How might a health care proxy volunteer program look in Massachusetts? How can we best recruit and train volunteer health care proxies to ensure health care decisions made for each patient align with what matters most to them? What role can the Massachusetts Coalition for Serious Illness Care best play in developing such a program? These are the questions that Fiona Pat explored in 2020-2021 as part of her graduate Capstone Experience at Harvard Medical School’s Center for Bioethics.
According to a statewide survey we conducted in 2018, less than half of Massachusetts residents had a completed health care proxy form. Even among people over 65, 31% had not completed one. While being ‘too young and healthy’ was the most common reason respondents said they didn’t have a proxy, 40% said they didn’t have one because they had no one to pick. With this need in mind, Fiona focused her graduate work on identifying best practices in developing a sustainable volunteer health care proxy program in Massachusetts.
Coalition Executive Director Anna Gosline and David Sontag, JD, MBE, Managing General Counsel for Beth Israel Lahey Health, Co-Chair of the Ethics Advisory Committee at Beth Israel Deaconess Medical Center and Co-Director of the Capstone Program at the Center for Bioethics, served as capstone mentors for Fiona. David shared, “There should not be a split between the haves and the have nots. Everyone should have their goals, values and preferences respected, even when they cannot speak for themselves. A health care proxy volunteer program will allow us to identify people who can be the voice of someone who otherwise would end up voiceless.”
Grounded with an in-depth literature review and with guidance from Anna and David, Fiona conducted interviews with leaders of volunteer guardianship organizations, and community-based and social service programs across the country. Next, Fiona analyzed findings to identify various program structures, best practices and lessons learned. Fiona’s research project concludes that there are three core types of program structures, each of which can host and sustain a successful health care proxy volunteer program with other important elements taken into consideration. For example, Fiona’s research highlights the importance of structures to find suitable numbers of volunteers, especially considering that these volunteers could be needed to serve for longer periods of time; the need for comprehensive volunteer training; as well as connection to the communities served.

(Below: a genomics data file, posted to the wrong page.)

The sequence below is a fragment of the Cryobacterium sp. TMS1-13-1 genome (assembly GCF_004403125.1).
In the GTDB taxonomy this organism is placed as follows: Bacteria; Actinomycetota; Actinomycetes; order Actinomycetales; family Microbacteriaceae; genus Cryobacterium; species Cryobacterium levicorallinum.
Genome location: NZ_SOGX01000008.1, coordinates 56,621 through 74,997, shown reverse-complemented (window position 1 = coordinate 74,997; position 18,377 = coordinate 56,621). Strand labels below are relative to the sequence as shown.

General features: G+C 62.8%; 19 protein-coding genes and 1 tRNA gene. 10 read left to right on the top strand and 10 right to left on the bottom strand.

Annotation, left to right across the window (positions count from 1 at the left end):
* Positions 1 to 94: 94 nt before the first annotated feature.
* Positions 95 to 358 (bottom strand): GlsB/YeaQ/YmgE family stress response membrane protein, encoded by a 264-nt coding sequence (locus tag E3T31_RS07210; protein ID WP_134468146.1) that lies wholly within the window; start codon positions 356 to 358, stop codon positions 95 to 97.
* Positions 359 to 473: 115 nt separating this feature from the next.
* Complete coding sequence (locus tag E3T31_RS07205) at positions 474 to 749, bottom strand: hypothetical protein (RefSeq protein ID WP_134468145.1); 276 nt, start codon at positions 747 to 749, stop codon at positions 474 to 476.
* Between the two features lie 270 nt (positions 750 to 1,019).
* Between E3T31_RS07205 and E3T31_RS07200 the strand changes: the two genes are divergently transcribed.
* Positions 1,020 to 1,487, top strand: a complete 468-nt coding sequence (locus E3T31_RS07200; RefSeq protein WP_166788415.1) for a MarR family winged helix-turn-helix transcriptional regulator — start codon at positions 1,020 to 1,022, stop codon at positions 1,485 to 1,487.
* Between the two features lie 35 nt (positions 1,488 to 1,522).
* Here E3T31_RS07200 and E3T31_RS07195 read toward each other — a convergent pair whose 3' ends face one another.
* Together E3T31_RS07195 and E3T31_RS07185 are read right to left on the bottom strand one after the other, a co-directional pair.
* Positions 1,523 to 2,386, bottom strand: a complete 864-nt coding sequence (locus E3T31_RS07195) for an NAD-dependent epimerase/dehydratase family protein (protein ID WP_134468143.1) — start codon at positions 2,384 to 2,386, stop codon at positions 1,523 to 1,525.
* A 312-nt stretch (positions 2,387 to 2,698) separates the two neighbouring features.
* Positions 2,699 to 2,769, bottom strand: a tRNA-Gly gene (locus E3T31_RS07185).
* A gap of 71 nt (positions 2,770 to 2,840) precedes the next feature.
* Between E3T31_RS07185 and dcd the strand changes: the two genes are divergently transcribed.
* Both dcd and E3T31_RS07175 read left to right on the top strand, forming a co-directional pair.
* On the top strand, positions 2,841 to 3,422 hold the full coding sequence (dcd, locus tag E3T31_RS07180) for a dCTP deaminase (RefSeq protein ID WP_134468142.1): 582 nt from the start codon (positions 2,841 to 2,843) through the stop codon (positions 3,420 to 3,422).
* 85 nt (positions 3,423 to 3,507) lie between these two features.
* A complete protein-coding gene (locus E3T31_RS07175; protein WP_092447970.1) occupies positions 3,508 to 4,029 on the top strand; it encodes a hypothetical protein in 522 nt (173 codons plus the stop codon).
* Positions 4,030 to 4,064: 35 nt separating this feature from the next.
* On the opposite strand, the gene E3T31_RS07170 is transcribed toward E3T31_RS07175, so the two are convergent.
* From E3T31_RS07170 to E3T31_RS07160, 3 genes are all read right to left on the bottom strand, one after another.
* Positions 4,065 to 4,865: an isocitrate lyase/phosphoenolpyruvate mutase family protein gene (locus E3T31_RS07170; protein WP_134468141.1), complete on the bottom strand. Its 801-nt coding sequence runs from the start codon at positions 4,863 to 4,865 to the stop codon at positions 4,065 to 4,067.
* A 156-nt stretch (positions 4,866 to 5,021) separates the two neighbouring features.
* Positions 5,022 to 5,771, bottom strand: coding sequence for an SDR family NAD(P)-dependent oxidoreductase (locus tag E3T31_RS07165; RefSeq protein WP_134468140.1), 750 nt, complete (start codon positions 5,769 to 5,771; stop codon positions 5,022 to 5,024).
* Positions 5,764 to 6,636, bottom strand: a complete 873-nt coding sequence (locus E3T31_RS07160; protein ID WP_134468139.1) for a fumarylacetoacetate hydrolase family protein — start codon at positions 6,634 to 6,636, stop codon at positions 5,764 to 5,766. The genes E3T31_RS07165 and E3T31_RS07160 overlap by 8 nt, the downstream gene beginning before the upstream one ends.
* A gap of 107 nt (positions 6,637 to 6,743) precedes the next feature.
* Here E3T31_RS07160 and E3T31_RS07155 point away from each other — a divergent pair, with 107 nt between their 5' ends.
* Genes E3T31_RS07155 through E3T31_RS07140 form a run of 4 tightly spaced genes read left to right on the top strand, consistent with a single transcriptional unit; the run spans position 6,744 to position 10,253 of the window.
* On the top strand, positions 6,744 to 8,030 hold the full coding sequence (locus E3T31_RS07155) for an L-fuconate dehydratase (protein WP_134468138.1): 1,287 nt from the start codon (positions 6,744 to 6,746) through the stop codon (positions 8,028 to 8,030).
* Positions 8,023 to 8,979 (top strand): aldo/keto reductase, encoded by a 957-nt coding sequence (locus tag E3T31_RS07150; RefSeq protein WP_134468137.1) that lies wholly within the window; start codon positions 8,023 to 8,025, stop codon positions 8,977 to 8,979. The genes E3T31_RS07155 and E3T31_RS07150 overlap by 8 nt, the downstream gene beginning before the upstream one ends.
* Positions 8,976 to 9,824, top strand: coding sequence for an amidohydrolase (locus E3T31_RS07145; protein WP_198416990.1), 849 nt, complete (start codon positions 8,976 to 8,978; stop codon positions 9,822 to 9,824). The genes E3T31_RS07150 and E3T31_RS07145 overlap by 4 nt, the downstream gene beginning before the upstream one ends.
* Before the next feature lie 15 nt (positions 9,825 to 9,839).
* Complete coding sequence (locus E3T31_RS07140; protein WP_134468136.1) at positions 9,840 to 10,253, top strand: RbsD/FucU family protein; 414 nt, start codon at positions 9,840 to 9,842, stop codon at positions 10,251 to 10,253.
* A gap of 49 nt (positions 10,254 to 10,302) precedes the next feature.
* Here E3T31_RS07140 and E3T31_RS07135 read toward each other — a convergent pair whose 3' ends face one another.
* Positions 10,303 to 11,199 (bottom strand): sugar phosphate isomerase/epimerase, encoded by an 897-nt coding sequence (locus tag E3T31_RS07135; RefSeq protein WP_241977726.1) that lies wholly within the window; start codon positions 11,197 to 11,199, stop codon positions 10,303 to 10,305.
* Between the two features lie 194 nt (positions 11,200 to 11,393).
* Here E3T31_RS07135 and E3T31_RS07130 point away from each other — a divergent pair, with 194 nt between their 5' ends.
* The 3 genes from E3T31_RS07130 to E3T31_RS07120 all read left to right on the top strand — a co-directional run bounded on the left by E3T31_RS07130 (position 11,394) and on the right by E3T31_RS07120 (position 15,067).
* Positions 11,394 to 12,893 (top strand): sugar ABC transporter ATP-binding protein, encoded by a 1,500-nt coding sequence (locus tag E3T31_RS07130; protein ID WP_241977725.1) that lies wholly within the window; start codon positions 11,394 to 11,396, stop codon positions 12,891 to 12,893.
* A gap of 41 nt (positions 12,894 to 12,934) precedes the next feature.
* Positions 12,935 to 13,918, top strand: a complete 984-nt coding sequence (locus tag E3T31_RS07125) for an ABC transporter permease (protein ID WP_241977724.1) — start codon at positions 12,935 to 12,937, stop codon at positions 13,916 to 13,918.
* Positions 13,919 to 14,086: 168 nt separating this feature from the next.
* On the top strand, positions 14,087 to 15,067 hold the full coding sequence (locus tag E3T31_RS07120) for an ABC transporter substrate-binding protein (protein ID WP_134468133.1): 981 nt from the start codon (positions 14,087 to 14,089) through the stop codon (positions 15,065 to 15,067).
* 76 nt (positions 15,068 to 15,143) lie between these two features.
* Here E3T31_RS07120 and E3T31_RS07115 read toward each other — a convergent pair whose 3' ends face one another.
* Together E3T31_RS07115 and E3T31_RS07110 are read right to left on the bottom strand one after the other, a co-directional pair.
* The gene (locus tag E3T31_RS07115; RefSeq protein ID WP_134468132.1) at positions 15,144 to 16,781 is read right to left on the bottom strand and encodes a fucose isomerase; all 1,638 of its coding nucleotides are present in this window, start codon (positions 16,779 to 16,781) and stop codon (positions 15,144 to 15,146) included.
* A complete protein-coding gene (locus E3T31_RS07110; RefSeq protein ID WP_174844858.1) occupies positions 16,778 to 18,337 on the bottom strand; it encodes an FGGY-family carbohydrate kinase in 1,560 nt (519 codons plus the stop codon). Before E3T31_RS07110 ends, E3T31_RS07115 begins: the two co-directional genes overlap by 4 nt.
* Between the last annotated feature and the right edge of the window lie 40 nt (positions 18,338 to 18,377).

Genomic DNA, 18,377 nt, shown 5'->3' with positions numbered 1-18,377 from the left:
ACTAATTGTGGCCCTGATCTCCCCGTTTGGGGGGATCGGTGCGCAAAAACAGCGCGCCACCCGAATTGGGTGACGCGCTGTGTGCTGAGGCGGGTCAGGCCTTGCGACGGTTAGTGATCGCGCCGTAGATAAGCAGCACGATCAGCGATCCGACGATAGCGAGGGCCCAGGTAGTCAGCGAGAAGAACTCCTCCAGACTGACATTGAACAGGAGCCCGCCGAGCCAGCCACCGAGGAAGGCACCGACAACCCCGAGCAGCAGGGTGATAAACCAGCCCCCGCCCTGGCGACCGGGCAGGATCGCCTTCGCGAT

Fiona ultimately focused on three different types of organizations that could potentially host a volunteer health care proxy program:
- Community-based organizations: Faith communities, community centers or continuing care retirement communities (CCRCs) could add a proxy volunteer/matching program to their work, building on existing and often long-term social connections.
- Human/social service agencies: many organizations already have strong connections with older adults who are most likely to be unrepresented, such as Aging Service Access Points or other non-profits like Friendship Works.
- Health systems: situated in the context of the need for medical decision-making; could leverage patient/family advisory boards, retired clinicians or other volunteers.
Her final recommendations were:
- To start, look to add a HCP volunteer-matching program to existing organizations that are already well connected to people at risk of becoming unrepresented
- Develop a repository of knowledge about volunteer HCP programs
- Develop training protocols for volunteer HCPs
Anna and David are looking for opportunities to put these recommendations into action, most likely starting as a small pilot program that can easily be scaled up. The need is immense, and as David shared, “The goal of healthcare providers, to the best of our ability, is to respect the dignity and autonomy of our patients, even after they lose capacity to speak for themselves, which is best accomplished if the patient has identified someone else to be their voice.”
Fiona is equally excited that her work in the intersection of law and medicine will make a difference in the lives of those who do not have someone to serve as their designated surrogate decision-maker when they are unable to make medical decisions for themselves. “It’s not enough to study bioethics at the theoretical level,” said Fiona, “we have a duty to apply that knowledge to solving real-world problems.”
Please join us in congratulating Fiona on completing her Master's degree in Bioethics from Harvard Medical School earlier this year. Her next pursuit, starting this fall, is medical school in pursuit of an MD. Best of luck, Fiona!